Saturday, February 27, 2016

BAD BILL SHB 2615 in Washington State Legislature gets support from WFT and AFT, to Leave 7,000 Faculty in Poverty

News from the Adjunct Trenches:
In Washington State, adjunct faculty are battling a bad bill, one that promises 600 new full-time jobs, without any guarantee that adjunct faculty will get these jobs. The state unions/associations support this bad bill, which only cements the feudal/futile system presently in place. It will open up a hiring fest, and leave the hard-working adjunct faculty out in the cold.
The video of hearing for SHB 2615 is viewable at <>.
"One thing that emerges in crystal clear fashion from the  hearing is that, even though the unsatisfactory working conditions of part-time faculty were mentioned often, there is no consideration to improve the situation of current part-time faculty.  To a proponent of the Vancouver Model, where all faculty are treated equally, it would seem like there’s a blind spot in the minds of my legislators and fellow faculty that prevent them from entertaining the thought of improving the working conditions of adjuncts.
Of note are the comments by the bill’s sponsor, Rep. Pollet, which begin at the [32:40:00].  Rep. Pollet claimed that his bill addresses the “part-time” issue and implied that it was a natural extension of the 2005 Best Employment Practices of Part-time Faculty ( <>).  He related his own experience as a part-time instructor at the University of Washington, confessing that for part-time instructors, when classes are finished, part-timers tend to take off, oftentimes to teach elsewhere, and in so doing, depriving students the chance to be mentored or advised.  In response to a question from Senator Bailey, the committee chair, he explained that he’d spoken to several college presidents and administrators about his bill, some of whom remarked that their institutions don’t even have space where a part-time instructor could meet with a student.
Carla Nacarrato-Sinclair [1:50:45] chair of the Washington Education Association Higher Ed council, explained that she’s worked on the part-time issue since the 1990’s, said that the legislature had focused on pay until 2007, but implied that it may have been a mistake, saying "We just need to get back to that to address the faculty mix increasing the members to full-time from part-time.”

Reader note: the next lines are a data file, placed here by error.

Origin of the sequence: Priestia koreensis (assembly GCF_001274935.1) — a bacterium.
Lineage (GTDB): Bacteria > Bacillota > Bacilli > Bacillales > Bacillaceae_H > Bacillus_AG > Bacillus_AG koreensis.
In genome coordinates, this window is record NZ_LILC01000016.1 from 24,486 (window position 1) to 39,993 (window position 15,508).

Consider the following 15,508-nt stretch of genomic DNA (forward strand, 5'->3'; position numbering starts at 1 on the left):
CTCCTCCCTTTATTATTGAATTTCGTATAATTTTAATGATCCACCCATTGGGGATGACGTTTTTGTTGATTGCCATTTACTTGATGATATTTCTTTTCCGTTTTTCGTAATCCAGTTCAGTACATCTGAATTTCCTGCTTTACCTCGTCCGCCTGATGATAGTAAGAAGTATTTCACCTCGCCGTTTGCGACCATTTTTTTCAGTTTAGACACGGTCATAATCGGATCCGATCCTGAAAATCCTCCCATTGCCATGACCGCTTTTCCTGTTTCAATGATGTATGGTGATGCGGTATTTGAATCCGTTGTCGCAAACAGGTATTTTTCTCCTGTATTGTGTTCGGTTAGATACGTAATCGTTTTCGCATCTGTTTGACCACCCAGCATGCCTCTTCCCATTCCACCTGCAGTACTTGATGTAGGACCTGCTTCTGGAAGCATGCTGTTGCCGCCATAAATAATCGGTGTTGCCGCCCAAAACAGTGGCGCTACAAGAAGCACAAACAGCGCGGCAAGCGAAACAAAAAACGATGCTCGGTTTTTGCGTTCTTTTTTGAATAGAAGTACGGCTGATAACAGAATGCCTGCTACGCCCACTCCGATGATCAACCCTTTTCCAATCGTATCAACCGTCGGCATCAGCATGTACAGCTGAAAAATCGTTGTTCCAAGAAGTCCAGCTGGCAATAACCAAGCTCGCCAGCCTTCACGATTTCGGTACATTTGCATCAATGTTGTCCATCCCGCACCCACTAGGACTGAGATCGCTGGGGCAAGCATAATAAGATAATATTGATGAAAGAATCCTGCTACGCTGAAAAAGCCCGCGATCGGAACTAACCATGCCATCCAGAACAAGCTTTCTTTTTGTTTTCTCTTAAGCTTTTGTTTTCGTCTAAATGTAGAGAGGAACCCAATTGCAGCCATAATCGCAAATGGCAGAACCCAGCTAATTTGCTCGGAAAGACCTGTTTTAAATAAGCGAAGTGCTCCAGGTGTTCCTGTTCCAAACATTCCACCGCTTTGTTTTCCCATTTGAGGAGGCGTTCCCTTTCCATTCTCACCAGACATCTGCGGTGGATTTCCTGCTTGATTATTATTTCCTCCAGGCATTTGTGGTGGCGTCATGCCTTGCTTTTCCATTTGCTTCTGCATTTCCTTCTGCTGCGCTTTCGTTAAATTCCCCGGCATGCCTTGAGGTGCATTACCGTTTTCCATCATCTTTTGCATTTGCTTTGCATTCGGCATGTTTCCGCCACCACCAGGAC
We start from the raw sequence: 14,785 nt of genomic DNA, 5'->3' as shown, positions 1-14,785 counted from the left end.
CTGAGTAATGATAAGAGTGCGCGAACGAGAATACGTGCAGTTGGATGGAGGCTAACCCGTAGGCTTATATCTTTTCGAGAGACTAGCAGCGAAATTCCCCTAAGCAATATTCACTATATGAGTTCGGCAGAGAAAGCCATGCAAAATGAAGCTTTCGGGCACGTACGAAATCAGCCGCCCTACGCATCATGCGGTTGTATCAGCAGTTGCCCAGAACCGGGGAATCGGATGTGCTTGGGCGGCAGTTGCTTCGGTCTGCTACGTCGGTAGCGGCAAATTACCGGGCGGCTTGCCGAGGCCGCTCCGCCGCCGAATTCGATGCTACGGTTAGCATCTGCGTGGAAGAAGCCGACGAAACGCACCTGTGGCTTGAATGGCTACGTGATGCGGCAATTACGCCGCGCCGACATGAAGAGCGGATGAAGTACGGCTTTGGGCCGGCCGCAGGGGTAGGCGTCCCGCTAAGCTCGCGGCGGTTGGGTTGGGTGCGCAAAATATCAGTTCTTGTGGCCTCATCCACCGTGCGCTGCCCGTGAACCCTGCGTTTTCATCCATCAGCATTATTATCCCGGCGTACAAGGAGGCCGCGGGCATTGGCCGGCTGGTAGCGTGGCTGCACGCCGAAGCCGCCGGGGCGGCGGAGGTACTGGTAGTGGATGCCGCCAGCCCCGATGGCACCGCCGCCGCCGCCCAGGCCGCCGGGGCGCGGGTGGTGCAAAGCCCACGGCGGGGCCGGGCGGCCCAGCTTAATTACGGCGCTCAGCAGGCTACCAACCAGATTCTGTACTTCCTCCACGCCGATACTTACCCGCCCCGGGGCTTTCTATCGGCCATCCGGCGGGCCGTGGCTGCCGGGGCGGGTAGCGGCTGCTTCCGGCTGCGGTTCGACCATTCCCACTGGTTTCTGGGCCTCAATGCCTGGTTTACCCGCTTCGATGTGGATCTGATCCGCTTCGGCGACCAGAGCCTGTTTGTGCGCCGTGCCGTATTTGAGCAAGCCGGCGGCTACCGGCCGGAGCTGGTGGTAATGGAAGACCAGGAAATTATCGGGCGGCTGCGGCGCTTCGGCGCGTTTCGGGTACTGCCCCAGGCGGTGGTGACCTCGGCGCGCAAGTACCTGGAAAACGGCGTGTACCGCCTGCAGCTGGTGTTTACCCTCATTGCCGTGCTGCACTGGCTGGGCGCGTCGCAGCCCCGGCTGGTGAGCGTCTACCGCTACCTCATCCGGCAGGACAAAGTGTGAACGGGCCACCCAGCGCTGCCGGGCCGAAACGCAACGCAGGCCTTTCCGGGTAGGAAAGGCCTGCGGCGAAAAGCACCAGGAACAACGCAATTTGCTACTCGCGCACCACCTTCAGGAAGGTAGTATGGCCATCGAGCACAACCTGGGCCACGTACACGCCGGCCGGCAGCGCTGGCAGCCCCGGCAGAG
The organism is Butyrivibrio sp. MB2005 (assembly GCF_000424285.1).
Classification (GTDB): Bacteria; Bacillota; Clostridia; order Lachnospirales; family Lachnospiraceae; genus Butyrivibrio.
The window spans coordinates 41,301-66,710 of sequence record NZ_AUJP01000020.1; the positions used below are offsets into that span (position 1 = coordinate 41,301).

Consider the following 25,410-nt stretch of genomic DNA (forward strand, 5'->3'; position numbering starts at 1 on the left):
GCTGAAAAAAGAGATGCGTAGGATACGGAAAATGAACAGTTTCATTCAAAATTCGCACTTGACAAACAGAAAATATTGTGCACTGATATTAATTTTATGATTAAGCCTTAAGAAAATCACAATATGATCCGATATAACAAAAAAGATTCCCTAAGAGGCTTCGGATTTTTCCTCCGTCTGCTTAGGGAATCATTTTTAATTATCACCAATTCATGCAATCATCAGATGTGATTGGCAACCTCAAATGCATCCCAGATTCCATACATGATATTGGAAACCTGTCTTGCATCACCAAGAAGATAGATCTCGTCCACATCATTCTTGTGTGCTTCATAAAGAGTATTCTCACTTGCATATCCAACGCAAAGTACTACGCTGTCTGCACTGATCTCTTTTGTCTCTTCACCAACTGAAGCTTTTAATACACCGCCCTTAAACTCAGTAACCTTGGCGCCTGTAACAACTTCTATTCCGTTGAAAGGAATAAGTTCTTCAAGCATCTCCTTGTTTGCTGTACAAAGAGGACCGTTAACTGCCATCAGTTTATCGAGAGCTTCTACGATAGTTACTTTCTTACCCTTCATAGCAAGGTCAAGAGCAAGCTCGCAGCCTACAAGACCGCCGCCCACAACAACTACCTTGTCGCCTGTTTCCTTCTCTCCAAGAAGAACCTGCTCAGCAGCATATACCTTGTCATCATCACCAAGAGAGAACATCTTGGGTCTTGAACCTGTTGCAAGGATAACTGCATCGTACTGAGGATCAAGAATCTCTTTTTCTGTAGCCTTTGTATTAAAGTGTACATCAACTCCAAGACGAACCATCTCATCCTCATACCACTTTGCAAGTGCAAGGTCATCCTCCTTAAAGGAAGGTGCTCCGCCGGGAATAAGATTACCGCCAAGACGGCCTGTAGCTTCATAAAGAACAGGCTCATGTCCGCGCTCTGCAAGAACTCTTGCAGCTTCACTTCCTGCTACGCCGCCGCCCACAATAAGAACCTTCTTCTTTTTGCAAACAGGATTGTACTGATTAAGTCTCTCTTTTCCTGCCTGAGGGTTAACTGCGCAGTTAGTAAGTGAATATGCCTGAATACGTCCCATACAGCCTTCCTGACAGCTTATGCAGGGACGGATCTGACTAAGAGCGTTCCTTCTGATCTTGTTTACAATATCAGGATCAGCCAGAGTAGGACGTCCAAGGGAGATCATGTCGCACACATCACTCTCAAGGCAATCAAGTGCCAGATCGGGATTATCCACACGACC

President of AFT Washington, Karen Strickland did not pretend that the bill would benefit part-time faculty, but assured the Senate Higher Ed committee that “There’s no way that we want to get rid of all part-time positions.  We do need a little bit of flexibility and the expertise that part-time faculty can bring.

For me, the testimony of Anna Mary Fitzgerald [1:53:25], a faculty member from South Puget Sound College, was more disappointing than Carla’s or Karen’s.  Anna Mary relates how impoverished adjunct faculty can be in our state, saying, "We have phenomenally well qualified, well education faculty that are receiving food stamps, subsidized housing, free and reduce meals, rent support, because they are below the poverty level, at 150 to 200 percent below the poverty level.  This is an opportunity to move of some of those positions into a place of stability that we, again, are promoting to our students through education.  We would like to see that happen for our faculty.”  But even if some of the impoverished adjuncts are hired into tenured positions, the bill leaves the situation of over 7,000 part-timers just as impoverished as before, and actually makes their professional lives worse—more full-time positions means fewer part-time jobs, especially if the new full-timers are inclined to teach course overloads.  As such, to be outraged by the exploitation of adjuncts but still support this bill brings to mind what Martin Luther King said about the white moderate as being more of an obstacle to progress than a KKK member.

Jack Longmate

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